Background: The goal of this pilot study was to evaluate the effects of the cognitive-restructuring technique 'lucid dreaming treatment' (LDT) on chronic nightmares. Becoming lucid (realizing that one is dreaming) during a nightmare allows one to alter the nightmare storyline during the nightmare itself.
Methods: After having filled out a sleep and a posttraumatic stress disorder questionnaire, 23 nightmare sufferers were randomly divided into 3 groups; 8 participants received one 2-hour individual LDT session, 8 participants received one 2-hour group LDT session, and 7 participants were placed on the waiting list. LDT consisted of exposure, mastery, and lucidity exercises. Participants filled out the same questionnaires 12 weeks after the intervention (follow-up).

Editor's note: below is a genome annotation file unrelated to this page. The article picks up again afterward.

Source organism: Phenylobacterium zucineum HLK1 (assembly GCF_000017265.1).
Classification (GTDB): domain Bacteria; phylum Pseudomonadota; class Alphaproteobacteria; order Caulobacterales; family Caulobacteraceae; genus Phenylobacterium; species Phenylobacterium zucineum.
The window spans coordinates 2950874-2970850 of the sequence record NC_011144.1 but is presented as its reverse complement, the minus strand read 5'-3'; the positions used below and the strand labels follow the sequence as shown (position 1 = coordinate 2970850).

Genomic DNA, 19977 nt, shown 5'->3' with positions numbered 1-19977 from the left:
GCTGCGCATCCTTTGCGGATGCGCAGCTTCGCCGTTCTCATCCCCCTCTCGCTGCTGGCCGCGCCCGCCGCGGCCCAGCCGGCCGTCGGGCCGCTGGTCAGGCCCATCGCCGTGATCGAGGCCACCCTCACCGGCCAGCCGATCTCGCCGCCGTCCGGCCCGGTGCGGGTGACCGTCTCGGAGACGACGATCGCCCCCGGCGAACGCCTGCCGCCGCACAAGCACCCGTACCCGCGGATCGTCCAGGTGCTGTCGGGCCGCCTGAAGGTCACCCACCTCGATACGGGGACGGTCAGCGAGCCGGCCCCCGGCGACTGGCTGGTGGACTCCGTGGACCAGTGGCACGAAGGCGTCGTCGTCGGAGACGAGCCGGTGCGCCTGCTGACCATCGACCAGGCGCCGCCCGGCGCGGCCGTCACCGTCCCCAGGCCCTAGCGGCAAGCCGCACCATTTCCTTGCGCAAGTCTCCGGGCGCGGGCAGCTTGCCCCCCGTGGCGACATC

Results: At follow-up the nightmare frequency of both treatment groups had decreased. There were no significant changes in sleep quality and posttraumatic stress disorder symptom severity. Lucidity was not necessary for a reduction in nightmare frequency.
Conclusions: LDT seems effective in reducing nightmare frequency, although the primary therapeutic component (i.e. exposure, mastery, or lucidity) remains unclear.